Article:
Santa Cruz Style, Part One

22nd Sep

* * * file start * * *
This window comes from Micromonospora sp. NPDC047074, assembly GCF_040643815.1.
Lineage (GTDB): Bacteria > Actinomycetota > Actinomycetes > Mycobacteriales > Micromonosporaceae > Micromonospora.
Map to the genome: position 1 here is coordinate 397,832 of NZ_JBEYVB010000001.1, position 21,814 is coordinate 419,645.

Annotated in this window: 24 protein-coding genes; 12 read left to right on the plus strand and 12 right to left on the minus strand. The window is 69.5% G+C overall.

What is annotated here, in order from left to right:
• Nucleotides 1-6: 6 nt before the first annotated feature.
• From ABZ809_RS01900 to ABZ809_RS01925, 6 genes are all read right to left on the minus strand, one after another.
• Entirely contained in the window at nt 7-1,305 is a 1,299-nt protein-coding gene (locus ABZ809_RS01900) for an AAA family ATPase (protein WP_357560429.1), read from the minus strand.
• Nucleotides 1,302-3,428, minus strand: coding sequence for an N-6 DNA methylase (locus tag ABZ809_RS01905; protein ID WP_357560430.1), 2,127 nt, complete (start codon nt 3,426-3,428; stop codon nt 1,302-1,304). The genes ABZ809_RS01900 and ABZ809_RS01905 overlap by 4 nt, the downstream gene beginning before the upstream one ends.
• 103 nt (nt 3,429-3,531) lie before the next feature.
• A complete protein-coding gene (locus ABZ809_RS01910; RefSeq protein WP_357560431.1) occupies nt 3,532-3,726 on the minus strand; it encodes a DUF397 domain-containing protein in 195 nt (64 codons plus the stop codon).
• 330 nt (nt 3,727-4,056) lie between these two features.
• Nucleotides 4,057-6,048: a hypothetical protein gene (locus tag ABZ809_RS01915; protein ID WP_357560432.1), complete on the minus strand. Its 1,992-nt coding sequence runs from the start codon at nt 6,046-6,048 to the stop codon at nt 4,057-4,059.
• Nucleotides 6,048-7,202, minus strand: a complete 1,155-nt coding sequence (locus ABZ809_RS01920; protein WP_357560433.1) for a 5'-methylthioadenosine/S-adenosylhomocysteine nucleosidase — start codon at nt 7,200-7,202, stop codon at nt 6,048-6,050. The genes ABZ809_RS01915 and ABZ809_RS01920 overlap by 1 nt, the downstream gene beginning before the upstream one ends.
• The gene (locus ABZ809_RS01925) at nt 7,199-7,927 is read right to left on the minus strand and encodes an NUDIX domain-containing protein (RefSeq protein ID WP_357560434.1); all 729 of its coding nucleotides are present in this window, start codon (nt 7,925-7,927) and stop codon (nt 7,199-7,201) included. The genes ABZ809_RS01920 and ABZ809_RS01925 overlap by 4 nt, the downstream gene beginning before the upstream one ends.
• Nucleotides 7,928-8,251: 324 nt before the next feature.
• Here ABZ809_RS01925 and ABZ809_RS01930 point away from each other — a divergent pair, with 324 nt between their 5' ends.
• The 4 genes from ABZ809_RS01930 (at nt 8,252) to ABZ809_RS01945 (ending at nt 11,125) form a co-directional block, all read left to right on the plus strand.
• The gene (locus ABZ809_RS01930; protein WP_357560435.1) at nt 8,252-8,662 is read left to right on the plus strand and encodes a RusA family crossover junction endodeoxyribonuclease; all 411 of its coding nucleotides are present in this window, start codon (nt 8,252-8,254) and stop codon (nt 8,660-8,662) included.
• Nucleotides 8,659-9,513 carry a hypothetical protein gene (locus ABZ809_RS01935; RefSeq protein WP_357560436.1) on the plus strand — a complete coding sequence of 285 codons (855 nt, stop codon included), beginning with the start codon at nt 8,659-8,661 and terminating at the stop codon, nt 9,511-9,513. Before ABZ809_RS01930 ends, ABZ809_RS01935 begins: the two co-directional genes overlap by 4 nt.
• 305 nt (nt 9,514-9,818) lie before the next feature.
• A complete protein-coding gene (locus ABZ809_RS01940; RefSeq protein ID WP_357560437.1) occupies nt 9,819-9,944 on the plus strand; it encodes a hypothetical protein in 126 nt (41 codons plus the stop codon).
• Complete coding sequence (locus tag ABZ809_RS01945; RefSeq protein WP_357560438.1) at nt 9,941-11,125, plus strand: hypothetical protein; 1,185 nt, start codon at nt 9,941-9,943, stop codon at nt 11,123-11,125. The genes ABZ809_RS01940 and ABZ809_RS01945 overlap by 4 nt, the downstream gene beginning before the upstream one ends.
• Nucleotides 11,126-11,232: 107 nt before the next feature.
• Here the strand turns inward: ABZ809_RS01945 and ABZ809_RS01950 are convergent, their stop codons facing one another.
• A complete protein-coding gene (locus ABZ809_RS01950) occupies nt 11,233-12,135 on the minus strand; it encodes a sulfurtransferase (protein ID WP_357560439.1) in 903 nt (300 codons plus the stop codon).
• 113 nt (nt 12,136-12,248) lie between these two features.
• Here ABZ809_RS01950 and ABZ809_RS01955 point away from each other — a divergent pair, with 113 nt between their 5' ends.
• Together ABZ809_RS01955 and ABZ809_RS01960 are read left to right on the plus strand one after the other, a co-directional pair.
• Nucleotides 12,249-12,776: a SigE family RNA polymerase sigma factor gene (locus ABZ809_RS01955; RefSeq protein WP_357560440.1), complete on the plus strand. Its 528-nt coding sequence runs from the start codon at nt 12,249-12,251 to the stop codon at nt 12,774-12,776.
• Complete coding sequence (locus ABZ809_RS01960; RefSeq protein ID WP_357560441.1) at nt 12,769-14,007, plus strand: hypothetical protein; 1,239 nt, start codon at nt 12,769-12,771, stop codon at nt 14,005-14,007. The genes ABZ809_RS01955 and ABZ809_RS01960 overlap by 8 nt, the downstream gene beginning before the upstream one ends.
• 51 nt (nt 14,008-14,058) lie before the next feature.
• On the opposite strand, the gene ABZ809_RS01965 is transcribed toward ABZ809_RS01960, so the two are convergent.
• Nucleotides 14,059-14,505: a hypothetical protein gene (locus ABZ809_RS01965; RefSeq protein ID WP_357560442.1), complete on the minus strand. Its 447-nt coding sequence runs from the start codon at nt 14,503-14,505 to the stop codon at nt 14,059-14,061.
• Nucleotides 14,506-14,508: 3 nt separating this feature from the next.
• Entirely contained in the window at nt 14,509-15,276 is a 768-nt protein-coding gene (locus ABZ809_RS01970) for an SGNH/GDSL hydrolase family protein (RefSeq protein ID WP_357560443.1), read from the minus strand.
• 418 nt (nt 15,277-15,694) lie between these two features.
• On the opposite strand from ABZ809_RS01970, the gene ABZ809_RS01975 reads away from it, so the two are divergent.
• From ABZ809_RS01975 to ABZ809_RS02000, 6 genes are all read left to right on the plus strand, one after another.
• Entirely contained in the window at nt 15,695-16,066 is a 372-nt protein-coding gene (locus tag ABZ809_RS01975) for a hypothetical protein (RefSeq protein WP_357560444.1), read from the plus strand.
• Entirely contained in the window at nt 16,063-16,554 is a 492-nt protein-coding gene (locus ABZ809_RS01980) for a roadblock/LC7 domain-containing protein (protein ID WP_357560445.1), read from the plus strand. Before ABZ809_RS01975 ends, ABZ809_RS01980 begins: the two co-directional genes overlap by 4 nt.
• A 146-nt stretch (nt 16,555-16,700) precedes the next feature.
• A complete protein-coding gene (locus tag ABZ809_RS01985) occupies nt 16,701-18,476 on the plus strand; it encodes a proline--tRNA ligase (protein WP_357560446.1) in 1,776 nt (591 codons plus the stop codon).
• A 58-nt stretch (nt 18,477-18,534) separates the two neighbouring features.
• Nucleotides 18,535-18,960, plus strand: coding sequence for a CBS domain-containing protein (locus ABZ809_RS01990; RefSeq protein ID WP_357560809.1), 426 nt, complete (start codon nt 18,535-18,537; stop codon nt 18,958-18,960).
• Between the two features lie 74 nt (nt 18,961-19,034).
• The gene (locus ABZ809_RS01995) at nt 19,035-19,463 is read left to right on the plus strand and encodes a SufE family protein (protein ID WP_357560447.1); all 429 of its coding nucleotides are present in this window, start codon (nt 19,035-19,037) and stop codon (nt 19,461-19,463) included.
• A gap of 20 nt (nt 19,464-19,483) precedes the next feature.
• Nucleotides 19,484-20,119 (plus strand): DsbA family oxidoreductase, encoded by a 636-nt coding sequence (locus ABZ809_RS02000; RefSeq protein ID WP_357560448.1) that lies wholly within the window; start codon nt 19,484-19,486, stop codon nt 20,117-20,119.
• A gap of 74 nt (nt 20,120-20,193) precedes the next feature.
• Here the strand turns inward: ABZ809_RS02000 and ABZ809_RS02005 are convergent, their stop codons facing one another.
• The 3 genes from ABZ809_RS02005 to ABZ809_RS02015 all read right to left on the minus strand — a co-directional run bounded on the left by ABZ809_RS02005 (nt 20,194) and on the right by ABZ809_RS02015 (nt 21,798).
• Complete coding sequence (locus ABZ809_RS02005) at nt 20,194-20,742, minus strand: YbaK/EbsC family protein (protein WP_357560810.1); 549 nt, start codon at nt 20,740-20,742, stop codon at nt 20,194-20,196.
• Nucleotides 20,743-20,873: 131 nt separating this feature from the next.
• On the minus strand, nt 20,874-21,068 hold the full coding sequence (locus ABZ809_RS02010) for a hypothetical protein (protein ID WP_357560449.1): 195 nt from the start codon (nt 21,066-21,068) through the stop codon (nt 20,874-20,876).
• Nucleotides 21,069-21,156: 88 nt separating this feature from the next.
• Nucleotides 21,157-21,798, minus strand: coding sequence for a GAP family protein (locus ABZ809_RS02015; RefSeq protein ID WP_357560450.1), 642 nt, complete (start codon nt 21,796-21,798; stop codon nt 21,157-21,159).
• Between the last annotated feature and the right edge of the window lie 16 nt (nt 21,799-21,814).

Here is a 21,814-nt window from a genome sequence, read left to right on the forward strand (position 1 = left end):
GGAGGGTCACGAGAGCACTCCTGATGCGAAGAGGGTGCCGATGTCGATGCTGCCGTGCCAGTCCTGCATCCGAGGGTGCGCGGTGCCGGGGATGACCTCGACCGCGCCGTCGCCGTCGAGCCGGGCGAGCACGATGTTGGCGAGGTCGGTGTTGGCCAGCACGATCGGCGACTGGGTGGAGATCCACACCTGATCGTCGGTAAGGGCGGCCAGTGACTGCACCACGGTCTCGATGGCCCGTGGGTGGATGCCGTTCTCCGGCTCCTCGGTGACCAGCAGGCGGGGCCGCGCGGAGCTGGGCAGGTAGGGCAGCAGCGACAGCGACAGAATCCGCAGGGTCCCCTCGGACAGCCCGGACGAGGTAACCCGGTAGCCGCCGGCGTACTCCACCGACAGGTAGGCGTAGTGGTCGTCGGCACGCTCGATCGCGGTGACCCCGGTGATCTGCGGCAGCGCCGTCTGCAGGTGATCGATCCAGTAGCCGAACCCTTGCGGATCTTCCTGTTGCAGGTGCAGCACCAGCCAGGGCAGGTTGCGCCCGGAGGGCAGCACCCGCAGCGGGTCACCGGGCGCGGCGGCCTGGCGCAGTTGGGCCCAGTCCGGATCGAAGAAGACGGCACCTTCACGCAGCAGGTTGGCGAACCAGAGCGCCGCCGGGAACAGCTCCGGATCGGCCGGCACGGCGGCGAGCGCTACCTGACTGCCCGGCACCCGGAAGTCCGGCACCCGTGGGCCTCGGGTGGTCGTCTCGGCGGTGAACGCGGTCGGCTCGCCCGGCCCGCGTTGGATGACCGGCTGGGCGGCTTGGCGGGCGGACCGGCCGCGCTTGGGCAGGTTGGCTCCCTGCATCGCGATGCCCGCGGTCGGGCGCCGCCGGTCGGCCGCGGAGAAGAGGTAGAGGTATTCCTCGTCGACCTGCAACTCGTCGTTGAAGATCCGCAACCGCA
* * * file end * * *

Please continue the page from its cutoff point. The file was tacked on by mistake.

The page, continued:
Does Santa Cruz have a style? I will wax lyrical about the way people dress in cities like Paris, Milan, London and New York. I expect to see sophisticated street style in LA and grunge in Seattle. But when it comes to Santa Cruz, California, I've had a hard time defining the style. So, when a friend invited me to FashionART Santa Cruz (California) this weekend, I only thought it might be a nice diversion. Although I had modest expectations, I realized during the show that Santa Cruz definitely has its own style(s). While opening, mistress of ceremonies Kim Luke pointed out that Santa Cruz helped inspire countrywide acceptance of Birkenstocks. A street photographer friend living in New York City told me regarding people she saw during the recent Fashion Week there, "People wear Birkenstocks now. It's okay to wear them!" Birkenstocks are even touted by Vogue! Although I don't take much stock in trends, I find this influence kind of exciting. Of course, we may have had a little help from Berkeley - the should should have been named Berkeleystock! - and Portland, Oregon. But their popularity definitely seems to have resulted from a grassroots movement from laid back towns like ours. To give you an idea of Santa Cruz, it is an enclave, separated from Silicon Valley by a curvy (somewhat treacherous) mountain road. Its style influences include the hippy movement, feminist movement, beach/surfer life, artists and a contingent of world travelers or people simply interested in ethnic/cultural influences. (While visiting a village in Guatemala in the late 80's, I ran into 13 Santa Cruzans in a single day!) You also see people whose style is edgy or nostalgic. Naturally, a fashion show in Santa Cruz would have to be called a fashion/art show, and the aforementioned influences were all there. Here are some noteworthy looks from FashionART Santa Cruz. 1) The hippy influence. [caption id="attachment_212" align="aligncenter" width="370"] Long, flowing fabric, a retro hat and the long chain necklace are so reminiscent of the seventies.[/caption] [caption id="attachment_226" align="aligncenter" width="300"] Love this camelot-like tie-up waistband and vest, harkening back to the late 60s, early 70s.[/caption] Santa Cruz is famous for its easygoing style. The University of California campus has been known for experimental practices such as written evaluations in lieu of grades (no longer in use.) And a graduate degree called the "History of Consciousness". No wonder the town still shows influences of the hippy era! Super cazh (anti-fashion) clothing is ubiquitous: T-shirts, shorts and flip-flops. Here are a couple photographs I shot while out and about town. [caption id="attachment_233" align="aligncenter" width="500"] Sarah's look is a blend of ethnic and bohemian.[/caption] [caption id="attachment_219" align="aligncenter" width="400"] Crocheted pants are definitely a flower child touch.[/caption] 2) The artistic element [caption id="attachment_228" align="aligncenter" width="370"] Ellen Brook's "SILK TATTOO" collection[/caption] [caption id="attachment_227" align="aligncenter" width="600"] This Ellen Brook fabric looks like it could float![/caption] [caption id="attachment_210" align="aligncenter" width="370"] Another beautiful piece from Ellen Brook's "SILK TATTOO" collection. Each piece is hand painted![/caption] Santa Cruz is home to many artists, musicians, writers, dancers and other creative types. It might not offer as much exposure to great performances or exhibits by world famous masters. But the beautiful surroundings (ocean, mountains and redwood forests) and distance from the "rat race" make it ideal for many who wish to concentrate on these pursuits. As you would expect, I spotted a couple of women with artsy styles of dress right in the audience of the fashion/art event. [caption id="attachment_364" align="aligncenter" width="450"] Love this Escher-esque coat.[/caption] [caption id="attachment_221" align="aligncenter" width="540"] This wonderfully whimsical coat is by local designer I.B. Bayo.[/caption] I hope you have enjoyed this perusal of Santa Cruz fashion/art. Stay tuned for some more looks from FashionART Santa Cruz and of regular Santa Cruzans. Can you see yourself being or having been inspired by these influences? Make sure you check out "Santa Cruz Style, Part Two"! XO, Janea [line] [jetpack_subscription_form title="" subscribe_text="If you enjoyed this post, you can get free updates from this blog by simply entering your email here. We promise to never spam you!" subscribe_button="Get updates!"]